Ontario Abandoned Places
Archiving Canada's Abandoned Structures Before They're Gone



FRASERDALE

Present day photos

A map showing the new highway to Fraserdale


Fraserdale
sign post


A modern Fraser train station


Fraser freight shed


Abandoned home
Above photos courtesy of Richard Buell


Historical Fraserdale Photos

A train waits for the T&NO train from Cochrane

(Richard Frampton)


Fraserdale
train in the early 1940's

(Richard Frampton)


The speeder and the car behind it was sometimes used as an ambulance
Historical Colony Photos


Recreation hall

(Richard Frampton)




Construction of the dam


Operations room

Read
"The screaming lady of the Dead Man Dam"
by Richard Buell (Web) (Word)
[Frosted Forest Christian Publishing]


Location
FRASERDALE
Database location #442
Public Location
Author
Created by OAP (CONTACT)
This member has donated.
Creation Date: 1/1/2006
Last Photos Uploaded: 1/1/2006

Information
EDIT THIS ENTRY
Fraserdale began in the early 20th century as a small railway stop close to the Abitibi Canyon. Take highway 634 north from the town of Smooth Rock Falls.

The Ontario Power Service Corporation, a subsidiary of the Abitibi Power and Paper Company, sought to construct a hydro generating plant in the area. In 1930 the Dominion Construction Company began construction of the generating station. Unfortunately construction was halted in July of 1932 when the OPSC fell into receivership. Construction at the station resumed in 1933 when the Province of Ontario took over development.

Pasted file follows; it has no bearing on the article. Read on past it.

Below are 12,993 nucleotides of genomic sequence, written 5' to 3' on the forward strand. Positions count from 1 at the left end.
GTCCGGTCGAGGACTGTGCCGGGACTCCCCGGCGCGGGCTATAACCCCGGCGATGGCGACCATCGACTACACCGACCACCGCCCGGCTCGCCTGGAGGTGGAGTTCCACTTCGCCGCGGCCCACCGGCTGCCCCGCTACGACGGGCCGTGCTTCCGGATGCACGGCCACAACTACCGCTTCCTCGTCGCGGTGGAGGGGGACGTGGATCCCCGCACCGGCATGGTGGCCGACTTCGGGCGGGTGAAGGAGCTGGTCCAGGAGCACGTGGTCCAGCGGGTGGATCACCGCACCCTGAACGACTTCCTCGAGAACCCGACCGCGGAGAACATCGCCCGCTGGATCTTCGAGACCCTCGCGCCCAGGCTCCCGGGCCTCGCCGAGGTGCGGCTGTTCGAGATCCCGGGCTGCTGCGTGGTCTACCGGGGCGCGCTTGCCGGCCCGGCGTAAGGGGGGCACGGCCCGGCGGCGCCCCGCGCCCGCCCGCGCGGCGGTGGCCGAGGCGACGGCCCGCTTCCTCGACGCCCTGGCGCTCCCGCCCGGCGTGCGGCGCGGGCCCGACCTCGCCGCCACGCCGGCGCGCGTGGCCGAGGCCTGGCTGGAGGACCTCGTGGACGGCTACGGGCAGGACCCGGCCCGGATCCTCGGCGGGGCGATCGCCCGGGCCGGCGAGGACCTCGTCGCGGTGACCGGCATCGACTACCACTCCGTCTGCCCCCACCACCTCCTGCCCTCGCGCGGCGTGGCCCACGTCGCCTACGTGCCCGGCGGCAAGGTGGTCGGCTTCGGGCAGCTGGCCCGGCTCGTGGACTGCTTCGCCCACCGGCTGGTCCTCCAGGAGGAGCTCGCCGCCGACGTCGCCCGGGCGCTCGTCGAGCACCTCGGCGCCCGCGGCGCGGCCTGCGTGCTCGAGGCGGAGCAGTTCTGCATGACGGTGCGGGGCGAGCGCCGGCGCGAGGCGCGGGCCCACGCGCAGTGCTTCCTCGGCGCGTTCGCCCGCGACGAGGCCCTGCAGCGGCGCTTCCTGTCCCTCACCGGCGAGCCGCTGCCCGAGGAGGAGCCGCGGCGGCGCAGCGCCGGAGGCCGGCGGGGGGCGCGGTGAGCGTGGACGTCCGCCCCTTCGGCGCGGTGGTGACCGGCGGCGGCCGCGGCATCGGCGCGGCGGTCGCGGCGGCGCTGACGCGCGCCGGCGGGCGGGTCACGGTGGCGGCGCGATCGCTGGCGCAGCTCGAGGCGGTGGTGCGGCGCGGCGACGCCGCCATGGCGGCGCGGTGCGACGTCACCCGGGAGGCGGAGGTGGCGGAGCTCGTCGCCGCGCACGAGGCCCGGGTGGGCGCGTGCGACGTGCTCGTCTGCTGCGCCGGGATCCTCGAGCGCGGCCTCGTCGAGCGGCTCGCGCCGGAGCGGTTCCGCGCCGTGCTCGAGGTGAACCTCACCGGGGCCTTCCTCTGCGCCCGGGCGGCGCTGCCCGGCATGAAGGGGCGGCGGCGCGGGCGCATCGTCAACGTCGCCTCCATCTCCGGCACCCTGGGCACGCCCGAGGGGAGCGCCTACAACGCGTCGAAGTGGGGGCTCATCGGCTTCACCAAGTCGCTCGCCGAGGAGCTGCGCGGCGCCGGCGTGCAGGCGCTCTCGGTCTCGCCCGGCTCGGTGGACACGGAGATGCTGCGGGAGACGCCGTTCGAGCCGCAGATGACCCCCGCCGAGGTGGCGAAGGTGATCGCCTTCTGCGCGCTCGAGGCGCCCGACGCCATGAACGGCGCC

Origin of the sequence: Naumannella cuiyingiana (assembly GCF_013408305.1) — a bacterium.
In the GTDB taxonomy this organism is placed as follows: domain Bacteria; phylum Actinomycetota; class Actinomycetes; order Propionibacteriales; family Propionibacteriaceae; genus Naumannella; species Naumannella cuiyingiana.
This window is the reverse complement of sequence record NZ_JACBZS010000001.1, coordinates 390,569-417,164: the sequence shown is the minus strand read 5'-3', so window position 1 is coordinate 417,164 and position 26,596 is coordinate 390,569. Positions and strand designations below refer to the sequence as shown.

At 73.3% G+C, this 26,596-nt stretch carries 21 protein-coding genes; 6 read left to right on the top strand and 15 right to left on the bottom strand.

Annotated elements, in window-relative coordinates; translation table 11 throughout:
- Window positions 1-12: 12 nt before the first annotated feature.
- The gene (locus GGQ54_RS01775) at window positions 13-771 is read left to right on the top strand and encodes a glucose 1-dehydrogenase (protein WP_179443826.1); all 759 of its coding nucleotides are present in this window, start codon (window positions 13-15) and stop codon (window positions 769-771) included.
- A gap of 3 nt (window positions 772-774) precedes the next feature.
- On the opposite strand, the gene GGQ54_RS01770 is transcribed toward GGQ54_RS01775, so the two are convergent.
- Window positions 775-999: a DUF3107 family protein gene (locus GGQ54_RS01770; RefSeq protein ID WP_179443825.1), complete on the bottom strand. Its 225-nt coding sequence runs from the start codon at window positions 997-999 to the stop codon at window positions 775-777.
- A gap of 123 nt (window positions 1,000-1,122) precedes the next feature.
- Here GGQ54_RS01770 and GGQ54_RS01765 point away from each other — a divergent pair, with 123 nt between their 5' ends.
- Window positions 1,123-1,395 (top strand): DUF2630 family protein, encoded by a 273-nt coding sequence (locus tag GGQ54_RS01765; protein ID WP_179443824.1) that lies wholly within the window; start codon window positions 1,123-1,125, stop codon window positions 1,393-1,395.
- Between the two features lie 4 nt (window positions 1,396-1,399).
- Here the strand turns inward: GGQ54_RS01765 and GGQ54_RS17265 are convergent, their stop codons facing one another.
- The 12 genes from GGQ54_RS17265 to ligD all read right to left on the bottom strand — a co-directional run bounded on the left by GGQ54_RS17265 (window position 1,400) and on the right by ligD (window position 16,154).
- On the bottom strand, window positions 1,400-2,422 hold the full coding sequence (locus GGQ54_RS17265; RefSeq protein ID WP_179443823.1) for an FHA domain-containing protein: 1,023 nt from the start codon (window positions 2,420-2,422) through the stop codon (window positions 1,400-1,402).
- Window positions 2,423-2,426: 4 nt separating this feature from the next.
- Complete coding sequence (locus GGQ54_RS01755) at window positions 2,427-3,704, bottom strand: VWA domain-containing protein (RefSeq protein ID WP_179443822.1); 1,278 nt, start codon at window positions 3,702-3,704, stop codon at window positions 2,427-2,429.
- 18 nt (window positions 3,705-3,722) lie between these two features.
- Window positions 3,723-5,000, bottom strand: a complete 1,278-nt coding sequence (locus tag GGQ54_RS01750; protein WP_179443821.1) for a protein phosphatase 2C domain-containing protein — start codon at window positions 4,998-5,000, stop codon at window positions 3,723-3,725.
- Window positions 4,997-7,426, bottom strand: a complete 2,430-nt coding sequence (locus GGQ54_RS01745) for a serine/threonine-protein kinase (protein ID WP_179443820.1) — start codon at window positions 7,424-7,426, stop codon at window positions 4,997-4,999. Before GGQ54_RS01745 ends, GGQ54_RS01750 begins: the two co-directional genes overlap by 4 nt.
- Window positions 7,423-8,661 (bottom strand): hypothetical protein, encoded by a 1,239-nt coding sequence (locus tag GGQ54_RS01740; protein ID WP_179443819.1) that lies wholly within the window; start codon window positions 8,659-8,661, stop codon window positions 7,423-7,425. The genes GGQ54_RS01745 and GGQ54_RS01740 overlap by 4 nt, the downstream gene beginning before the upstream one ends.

While the facility was being built, the OPSC also began construction of a small community to house their workers. The community was given the name Abitibi Canyon Colony. By the 1940’s approximately 130 people lived in Abitibi Canyon Colony that now included 30 permanent homes, four temporary homes and five privately owned homes. The colony offered many of the same services that other towns could offer including a well-equipped staff house, community hall, skating rink, shooting range, school, hospital, general store, post office and church.

The community also contained swimming pool, four-lane bowling alley, billiards rood, library, theatre, and curling rink. These luxuries were necessary to keep families
entertained, due to the isolation of the area. The winters were particularly cold and the summers full of black flies.

Until 1966 the only access to Fraserdale and the nearby colony was by railway. The nearest town, Cochrane, was 116km away. A train would run Monday, Wednesday and Friday. Passengers disembarked at the Fraserdale station where they would take the Hydro train for a 5.6km ride to the colony’s siding. The name of Fraserdale came from Alan Fraser, an engineer for the railway.

The area’s isolation was broken in 1966 when a 74km road (Highway 634) was constructed south to Smooth Rock Falls.
At its prime, the colony had over 1000 residents. As families grew older, children left to attend high school. The hydro company was spending over $1 million dollars per year to maintain the site. Beginning in 1980 the colony was phased out over a two-year period.

After the Abitibi Canyon Colony closed, Fraserdale took over as a colony for hydro workers and once could boast over 1500 residents.

Fraserdale is located 131km north of Timmins. Today it is a spot for hunters and outdoor enthusiasts. From Fraserdale, a gravel road leads north to the Ontario Hydro generating station at Otter Rapids.

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mobileworks says:
1/7/2012 8:58:22 PM
Watch out for logging trucks!!!!!!!! They usually have a pilot car about 5 min ahead of them . They travel about 100 km/h downhill, loaded, so get WAY over.
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